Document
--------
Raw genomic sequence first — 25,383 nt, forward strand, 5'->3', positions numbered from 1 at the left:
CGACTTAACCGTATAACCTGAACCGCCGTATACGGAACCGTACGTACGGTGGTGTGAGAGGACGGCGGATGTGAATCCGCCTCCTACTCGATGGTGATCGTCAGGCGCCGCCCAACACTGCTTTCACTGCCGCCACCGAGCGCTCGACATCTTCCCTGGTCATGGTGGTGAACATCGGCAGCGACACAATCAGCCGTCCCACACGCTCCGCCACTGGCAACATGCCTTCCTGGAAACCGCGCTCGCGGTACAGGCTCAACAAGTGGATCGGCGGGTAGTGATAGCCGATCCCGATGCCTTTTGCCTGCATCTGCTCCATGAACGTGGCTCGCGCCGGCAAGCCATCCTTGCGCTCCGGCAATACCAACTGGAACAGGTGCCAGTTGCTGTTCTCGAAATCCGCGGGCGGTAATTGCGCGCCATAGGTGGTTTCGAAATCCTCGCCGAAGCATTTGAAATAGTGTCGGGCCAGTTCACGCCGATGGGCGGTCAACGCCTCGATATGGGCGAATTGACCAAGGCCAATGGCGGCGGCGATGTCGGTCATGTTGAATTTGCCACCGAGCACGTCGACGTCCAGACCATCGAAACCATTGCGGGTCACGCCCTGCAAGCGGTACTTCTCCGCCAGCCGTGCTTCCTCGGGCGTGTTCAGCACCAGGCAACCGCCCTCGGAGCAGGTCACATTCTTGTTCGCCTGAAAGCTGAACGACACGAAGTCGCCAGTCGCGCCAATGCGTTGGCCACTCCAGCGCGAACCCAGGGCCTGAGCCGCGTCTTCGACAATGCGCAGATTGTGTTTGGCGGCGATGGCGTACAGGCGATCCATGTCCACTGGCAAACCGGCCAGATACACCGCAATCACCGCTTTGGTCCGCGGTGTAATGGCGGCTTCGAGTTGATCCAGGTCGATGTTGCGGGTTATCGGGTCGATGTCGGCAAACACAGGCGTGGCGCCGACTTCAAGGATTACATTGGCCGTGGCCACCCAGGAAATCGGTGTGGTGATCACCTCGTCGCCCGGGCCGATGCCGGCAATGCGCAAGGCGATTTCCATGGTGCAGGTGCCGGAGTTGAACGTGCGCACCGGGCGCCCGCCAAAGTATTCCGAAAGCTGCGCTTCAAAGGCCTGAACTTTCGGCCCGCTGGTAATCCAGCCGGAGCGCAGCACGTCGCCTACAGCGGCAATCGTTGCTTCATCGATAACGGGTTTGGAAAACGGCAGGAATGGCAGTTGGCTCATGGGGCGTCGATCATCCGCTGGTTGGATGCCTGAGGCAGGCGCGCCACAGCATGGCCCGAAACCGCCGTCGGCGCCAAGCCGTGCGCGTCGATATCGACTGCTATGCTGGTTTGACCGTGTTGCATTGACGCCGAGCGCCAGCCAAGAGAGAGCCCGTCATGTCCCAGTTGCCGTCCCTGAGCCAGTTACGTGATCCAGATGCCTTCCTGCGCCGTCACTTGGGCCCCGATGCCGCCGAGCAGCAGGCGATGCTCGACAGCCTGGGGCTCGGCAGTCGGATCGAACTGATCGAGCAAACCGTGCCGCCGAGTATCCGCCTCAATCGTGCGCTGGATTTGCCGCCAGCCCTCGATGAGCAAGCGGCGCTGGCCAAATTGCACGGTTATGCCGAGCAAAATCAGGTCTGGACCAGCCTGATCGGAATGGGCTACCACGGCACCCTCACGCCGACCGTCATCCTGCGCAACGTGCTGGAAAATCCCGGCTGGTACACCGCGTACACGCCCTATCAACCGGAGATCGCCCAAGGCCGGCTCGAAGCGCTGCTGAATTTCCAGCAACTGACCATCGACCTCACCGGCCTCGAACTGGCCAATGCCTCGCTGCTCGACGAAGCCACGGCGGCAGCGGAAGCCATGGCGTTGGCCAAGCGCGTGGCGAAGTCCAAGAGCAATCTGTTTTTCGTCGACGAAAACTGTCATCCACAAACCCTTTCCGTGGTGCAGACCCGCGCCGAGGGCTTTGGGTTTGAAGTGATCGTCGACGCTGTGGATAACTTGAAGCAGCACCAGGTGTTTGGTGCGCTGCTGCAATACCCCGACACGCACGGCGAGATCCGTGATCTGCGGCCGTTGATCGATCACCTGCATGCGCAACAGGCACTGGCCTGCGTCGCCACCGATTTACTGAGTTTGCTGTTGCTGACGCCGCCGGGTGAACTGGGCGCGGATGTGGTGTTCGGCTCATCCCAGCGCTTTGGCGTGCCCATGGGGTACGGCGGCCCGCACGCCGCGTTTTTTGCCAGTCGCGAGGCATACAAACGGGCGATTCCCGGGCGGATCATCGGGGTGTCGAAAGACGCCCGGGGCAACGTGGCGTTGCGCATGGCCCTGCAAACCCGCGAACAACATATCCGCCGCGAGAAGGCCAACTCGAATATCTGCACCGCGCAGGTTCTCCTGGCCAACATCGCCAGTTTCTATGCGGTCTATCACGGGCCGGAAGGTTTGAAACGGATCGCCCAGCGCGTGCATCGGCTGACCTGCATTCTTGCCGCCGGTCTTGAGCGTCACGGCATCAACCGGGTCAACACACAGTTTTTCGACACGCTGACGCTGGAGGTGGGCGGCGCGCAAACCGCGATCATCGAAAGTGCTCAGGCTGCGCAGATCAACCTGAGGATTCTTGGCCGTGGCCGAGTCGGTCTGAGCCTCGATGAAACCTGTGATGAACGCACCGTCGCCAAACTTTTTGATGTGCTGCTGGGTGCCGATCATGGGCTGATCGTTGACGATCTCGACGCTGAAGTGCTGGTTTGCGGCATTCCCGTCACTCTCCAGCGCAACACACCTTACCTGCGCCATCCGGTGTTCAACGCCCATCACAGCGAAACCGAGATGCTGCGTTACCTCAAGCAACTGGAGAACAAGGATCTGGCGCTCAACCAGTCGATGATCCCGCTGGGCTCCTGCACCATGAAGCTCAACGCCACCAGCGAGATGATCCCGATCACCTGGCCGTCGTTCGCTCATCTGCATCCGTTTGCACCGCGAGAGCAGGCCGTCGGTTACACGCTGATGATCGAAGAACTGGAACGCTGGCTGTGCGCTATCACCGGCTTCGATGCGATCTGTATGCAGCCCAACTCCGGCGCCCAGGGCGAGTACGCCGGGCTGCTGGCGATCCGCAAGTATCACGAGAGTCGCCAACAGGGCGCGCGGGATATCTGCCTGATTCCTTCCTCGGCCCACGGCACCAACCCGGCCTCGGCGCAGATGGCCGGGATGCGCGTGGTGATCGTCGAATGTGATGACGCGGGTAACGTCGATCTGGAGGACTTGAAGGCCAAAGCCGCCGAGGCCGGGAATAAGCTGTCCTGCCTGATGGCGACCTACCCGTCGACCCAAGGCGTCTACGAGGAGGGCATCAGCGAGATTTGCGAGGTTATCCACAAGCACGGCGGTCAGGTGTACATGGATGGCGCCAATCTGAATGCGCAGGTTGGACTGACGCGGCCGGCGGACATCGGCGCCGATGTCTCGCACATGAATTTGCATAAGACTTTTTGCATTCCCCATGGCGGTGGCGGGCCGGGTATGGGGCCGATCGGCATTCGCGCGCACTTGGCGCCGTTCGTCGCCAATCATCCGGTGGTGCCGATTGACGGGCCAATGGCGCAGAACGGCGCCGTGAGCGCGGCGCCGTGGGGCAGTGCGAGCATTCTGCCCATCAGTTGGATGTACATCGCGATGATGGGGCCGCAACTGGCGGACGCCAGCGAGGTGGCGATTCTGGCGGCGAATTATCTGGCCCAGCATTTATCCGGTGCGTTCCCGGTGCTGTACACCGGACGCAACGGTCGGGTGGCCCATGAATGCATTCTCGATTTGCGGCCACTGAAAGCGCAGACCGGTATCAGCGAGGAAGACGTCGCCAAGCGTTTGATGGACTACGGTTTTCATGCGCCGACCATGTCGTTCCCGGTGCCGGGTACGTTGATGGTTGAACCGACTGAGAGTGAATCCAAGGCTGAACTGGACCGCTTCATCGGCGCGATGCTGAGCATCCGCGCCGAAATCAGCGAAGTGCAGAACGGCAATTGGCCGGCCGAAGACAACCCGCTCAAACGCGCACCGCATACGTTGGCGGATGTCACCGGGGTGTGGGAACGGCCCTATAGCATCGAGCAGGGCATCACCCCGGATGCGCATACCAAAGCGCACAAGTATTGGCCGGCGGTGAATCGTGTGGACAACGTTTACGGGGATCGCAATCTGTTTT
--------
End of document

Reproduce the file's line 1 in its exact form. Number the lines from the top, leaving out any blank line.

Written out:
Raw genomic sequence first — 25,383 nt, forward strand, 5'->3', positions numbered from 1 at the left: